- The Director presenting an issue to the team retains ownership of any decision as THEIRS.

For this to work, the owner of each item needs to start off by telling you:

- what they want to happen

- where they’re most confident in their thinking

- and where they’re most unsure in their thinking and would value input/ ideas from other members of the Executive team.

This is essential for the rest of the team to know where they’re coming from and what they want from them.

Everyone knows that the person introducing each topic will be the one taking the decision about what to do next, in the same way that they will be the decision-maker in relation to the topic that they introduce.

It’s because this issue of ownership is so clear that other members of the team can step freely and confidently into the role of becoming their support group.

It is this principle that changes the whole dynamic of a team meeting.

It reassures everyone introducing an item on an issue that really matters to them that no-one is going to impose a team decision on them.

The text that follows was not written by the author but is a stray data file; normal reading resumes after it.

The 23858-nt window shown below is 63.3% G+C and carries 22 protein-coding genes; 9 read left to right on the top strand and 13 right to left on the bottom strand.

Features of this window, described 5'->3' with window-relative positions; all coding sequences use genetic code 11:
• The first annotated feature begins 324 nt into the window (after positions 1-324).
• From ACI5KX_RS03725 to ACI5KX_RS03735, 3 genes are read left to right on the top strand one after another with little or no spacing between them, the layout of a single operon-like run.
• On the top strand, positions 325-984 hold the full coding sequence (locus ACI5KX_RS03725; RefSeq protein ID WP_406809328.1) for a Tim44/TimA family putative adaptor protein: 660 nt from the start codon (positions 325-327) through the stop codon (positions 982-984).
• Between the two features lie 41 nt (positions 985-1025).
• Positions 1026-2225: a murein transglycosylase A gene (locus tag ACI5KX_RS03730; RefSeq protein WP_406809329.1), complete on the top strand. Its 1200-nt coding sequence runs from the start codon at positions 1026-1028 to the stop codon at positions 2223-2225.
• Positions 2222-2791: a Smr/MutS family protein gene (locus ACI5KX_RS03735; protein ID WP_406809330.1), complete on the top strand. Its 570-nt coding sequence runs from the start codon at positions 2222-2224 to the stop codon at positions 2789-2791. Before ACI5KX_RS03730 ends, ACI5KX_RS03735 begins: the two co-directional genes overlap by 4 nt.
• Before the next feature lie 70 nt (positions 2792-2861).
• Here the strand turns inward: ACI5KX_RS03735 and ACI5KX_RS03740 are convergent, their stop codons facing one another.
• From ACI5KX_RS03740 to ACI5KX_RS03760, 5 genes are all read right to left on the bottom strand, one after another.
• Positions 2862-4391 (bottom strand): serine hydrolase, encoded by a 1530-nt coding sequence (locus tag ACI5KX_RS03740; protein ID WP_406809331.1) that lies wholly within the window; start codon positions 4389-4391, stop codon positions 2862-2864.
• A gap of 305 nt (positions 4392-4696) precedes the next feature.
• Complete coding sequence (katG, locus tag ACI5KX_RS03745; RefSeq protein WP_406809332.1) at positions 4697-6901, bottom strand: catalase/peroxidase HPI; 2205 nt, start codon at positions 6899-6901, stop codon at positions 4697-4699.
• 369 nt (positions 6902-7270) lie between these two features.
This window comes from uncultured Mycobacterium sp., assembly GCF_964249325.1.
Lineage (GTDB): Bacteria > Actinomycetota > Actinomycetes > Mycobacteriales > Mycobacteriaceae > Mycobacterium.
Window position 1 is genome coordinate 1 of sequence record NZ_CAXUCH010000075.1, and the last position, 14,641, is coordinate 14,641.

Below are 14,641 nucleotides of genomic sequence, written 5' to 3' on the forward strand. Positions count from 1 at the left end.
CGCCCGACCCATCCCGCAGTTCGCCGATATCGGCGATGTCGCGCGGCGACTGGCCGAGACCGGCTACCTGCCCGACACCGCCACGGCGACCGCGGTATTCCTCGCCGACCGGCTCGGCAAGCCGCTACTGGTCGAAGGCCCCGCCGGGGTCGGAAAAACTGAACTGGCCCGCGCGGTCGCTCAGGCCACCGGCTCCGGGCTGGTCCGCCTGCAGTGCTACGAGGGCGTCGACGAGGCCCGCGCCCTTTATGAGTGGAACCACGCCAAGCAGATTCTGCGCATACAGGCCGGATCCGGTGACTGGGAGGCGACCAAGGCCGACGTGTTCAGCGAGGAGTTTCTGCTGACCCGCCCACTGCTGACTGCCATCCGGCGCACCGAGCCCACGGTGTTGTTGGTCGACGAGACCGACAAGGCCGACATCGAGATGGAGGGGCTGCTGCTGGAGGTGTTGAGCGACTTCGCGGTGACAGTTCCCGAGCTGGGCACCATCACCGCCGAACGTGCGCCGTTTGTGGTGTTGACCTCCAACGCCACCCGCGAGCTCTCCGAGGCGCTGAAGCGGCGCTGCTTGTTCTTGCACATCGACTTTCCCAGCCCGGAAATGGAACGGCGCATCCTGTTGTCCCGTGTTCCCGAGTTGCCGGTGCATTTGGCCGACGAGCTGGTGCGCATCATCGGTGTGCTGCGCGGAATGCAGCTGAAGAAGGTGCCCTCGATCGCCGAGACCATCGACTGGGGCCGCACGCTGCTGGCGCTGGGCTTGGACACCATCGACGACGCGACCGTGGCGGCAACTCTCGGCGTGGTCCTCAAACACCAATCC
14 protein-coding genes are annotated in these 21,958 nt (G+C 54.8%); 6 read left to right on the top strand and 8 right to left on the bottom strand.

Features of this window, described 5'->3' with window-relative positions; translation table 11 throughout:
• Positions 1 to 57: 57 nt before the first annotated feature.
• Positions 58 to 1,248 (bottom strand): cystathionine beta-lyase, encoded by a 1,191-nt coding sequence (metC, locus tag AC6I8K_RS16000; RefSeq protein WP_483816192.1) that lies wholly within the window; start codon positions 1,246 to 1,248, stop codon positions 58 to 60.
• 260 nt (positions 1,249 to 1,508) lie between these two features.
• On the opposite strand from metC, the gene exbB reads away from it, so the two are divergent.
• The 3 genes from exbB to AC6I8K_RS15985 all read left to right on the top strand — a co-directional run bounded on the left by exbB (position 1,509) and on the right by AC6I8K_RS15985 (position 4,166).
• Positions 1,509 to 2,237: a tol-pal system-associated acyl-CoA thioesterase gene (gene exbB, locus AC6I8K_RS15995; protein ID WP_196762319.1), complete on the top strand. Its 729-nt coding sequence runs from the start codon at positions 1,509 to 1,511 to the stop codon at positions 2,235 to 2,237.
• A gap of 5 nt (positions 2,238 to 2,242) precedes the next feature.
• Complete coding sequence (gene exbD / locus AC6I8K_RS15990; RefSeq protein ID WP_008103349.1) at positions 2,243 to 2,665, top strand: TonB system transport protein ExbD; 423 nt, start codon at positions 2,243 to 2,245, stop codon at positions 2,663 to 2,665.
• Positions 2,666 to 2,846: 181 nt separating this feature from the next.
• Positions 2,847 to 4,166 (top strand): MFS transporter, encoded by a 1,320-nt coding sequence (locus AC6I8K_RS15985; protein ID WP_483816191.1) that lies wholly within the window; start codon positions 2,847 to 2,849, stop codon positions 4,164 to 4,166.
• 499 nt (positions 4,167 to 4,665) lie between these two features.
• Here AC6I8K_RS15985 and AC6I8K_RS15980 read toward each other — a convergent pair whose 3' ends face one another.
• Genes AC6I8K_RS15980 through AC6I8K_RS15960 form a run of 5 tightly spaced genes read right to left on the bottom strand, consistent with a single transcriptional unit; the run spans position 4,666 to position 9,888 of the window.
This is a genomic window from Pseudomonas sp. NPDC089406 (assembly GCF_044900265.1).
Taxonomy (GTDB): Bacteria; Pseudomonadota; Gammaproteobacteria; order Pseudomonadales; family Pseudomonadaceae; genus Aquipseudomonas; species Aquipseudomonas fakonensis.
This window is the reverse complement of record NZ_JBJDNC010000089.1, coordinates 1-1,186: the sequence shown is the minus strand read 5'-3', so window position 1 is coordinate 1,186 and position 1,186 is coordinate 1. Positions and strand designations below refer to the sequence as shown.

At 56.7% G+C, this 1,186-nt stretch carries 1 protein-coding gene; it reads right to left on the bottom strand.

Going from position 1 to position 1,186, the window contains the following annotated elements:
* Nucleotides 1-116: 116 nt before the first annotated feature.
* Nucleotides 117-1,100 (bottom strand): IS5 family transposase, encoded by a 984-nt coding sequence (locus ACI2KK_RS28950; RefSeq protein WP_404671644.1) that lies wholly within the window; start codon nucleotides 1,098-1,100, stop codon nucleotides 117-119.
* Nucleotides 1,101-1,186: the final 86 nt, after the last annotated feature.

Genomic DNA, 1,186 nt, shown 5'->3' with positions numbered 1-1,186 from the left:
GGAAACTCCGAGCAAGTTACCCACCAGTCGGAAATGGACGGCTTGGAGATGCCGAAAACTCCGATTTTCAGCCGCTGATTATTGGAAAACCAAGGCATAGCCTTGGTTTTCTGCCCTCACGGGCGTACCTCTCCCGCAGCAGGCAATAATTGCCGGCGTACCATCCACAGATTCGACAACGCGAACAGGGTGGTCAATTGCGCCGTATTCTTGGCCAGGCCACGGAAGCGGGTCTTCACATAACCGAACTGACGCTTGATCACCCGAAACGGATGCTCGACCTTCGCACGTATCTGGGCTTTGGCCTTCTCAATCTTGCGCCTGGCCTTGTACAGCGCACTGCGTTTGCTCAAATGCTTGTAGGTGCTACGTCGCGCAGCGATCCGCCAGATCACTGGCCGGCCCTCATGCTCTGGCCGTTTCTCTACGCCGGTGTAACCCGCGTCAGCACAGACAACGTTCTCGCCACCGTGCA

It transforms the challenge dimension in team-working from one where people are guarded and defensive into one where you’re all getting stuck into helping each other to be more creative and successful.

This leads on to the fourth key principle:

4 The individual owner sums up the discussion on their item

- At the end of each discussion, you as CEO ask the person owning the item to sum up where they have got to in their own thinking as a result of the debate.

After summing up, they make clear that they will “sleep on it” before deciding what is the right thing to do.

They have been able to invite others to take apart and reconstruct the “jigsaw” they have been holding in their mind, know that once they have reflected on the outcomes of the discussion, they can take it apart and put it back together again in whatever way they think is best.

As part of their summing up, the owner of an item tells the rest of the team when they will send an email round telling you all what course of action they propose to take and what role they would like the rest of you to play in relation to that. It’s important they give you a day and stick to it.

There is one more principle that’s essential to this approach succeeding:

5. Everyone is ready to change tack if necessary

The principle here is that

- Individual Directors have the right to go ahead with a decision that others might regard as ill-advised, so long as they are ready at any time to accept that they have got it wrong - and change tack accordingly.